"32 PASSENGERS. 1 tailpipe. Riding the bus reduces pollution."
So says the ad, dreamt up by the Washington State Department of Transportation, that began appearing on the sides of Metro buses last October. It sounds so comforting if you're a bus riderand so guilt-inducing if you're a single-occupancy motorist.
It's also a bit misleading.
The truth is that Metro buses pour out much more air pollution than your average carand much, much more than new cars. According to numbers from the Environmental Protection Agency and the Union of Concerned Scientists (an environmental advocacy group based in Cambridge, Mass.), a modern diesel transit bus puts out over half a ton of smog-creating chemicals every year. Mile for mile, the bus pollutes nearly 60 times more than a new passenger car like a Ford Taurus or a Nissan Sentra. Think about that the next time you're sanctimoniously looking down from your perch on the 72 express at the soccer mom driving alone in the next lane.
The numbers are even worse for some of the older buses in Metro's fleet (you knowthe ones still bearing the shameful orange-brown-and-white color scheme). For example, Metro still uses 157 German-built MAN diesel buses that date from the mid-'80s. According to estimates done for Seattle Weekly by an EPA official, each of those buses coughs up roughly two and a half tons of smog pollutants every year. Even if all 32 passengers on the MAN bus got out and drove 32 new Ford Explorers around the clock all year, they still wouldn't come close to polluting that much.
SMOG-CREATING chemicals such as nitrogen oxides and hydrocarbons can damage the lungs, but they don't actually represent the worst pollutant associated with buses. An even bigger threat is the soot that all diesel-powered vehicles emit. If you think that cloud of exhaust fumes hanging over your Third Avenue bus stop seems a tad unhealthy, you're right.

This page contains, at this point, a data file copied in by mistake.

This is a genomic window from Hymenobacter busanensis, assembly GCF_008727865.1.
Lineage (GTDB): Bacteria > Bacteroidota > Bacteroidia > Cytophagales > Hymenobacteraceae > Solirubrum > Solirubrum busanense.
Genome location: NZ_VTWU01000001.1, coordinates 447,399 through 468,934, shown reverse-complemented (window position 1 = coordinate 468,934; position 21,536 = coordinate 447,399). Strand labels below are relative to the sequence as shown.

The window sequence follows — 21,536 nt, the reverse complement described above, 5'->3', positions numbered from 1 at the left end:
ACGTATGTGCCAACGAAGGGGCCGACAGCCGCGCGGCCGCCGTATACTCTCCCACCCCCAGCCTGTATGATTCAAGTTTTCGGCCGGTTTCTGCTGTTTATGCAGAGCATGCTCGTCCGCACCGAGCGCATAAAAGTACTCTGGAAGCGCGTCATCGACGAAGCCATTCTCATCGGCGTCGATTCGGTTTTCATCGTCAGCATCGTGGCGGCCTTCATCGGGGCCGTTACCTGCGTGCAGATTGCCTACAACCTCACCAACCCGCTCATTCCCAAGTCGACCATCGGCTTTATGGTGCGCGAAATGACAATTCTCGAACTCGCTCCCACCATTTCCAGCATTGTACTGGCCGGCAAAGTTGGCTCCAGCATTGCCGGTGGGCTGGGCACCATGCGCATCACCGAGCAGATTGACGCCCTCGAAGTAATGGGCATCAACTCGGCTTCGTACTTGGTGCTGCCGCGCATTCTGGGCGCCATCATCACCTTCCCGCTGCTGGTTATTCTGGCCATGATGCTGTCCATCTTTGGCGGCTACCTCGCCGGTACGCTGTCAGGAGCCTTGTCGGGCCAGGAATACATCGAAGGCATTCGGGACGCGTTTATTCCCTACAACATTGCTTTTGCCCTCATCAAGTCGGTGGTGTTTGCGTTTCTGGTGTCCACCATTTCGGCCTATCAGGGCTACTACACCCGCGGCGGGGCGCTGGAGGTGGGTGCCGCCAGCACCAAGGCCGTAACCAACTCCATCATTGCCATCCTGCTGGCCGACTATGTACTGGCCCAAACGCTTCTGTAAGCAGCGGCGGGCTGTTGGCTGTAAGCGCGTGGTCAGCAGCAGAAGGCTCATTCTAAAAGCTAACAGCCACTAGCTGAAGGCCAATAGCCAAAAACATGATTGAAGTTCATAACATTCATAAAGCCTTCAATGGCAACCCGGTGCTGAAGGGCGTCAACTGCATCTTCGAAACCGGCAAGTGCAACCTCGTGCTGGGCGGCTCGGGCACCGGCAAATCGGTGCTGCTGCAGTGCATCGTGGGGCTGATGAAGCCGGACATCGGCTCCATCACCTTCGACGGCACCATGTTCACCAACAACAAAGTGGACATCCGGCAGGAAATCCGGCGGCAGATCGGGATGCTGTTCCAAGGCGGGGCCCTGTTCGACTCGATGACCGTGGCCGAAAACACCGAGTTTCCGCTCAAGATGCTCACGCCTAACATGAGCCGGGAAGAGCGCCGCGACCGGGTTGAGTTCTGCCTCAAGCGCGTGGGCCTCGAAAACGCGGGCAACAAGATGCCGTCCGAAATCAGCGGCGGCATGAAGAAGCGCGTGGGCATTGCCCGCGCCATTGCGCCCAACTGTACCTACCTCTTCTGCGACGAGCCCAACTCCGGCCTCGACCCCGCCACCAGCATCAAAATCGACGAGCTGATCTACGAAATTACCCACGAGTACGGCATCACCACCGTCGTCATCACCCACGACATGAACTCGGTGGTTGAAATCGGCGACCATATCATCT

The stuff coming out of diesel tailpipes "is much more toxic than gasoline exhaust at existing levels," according to the Washington State Department of Ecology. Says DOE scientist Matt Kadlec: DPM (or "diesel particulate matter") is "the single most risky hazardous air pollutant of anything we've studied." "A single gram of diesel soot has 90 square meters of surface area," explains DOE spokesperson Leslie Thorpe. "Toxins stick to it. Then those particles get inhaled into the lungs." Another DOE spokesperson, Larry Altose, adds, "You'll find some researchers who say they're not sure there is a safe standard for it. It's a major concern."
Even while federal regulators have been aggressively curtailing car emissions for the last couple decades, there has been little regulation of diesel until recently. Says Patricia Monahan of the Union of Concerned Scientists, "In terms of cancer risk, a bus is equal to 279 cars"not such a good ad slogan for Metro.
Of course, transit buses are by no means the only, or even the primary, source of diesel exhaust; the foul blue smoke is pumped out by everything from bulldozers to container ships to 18-wheelers. And as Metro's vehicle manager Jim Boon notes: "The buses in our fleet are extremely clean compared to trucks. And there are so many more of those [trucks] that the numbers are staggering." But then, it's not like most commuters are choosing between driving a car and a Mack tractor-trailer to work.
THE GOOD NEWS is that Metro is taking major steps to clean up its busesenough that the King County agency may even soon live up to the promise of that DOT ad.
Metro has already started using low- sulfur diesel fuel for all its buses; the cleaner fuel reduces soot emissions by about 20 percent, according to the Puget Sound Clean Air Agency. Metro is also investing in new filters that reduce tailpipe emissions even more radically, up to 90 percent. Metro's Boon says he'll be installing these new filters on nearly 400 of Metro's 1,120 diesel coaches. "That'll make our buses some of the cleanest in the country," he notes. The MAN buses from the mid-'80s are going to be retired at the end of this year, and Metro is also preparing to replace its 215 tunnel buseswhich run on diesel outside the downtown bus tunnelwith new hybrid diesel buses, much like the Toyota Prius or Honda Insight, that are partly powered by electricity.
The rest of Metro's current diesel fleet will be replaced starting in 2007, Boon says, "with buses using latest-technology clean diesel." At that point, at least, it really would be much better if the 32 Explorer drivers climbed back on the bus. Now if they could just do something about the toxic cologne on the guy sitting next to you. . . .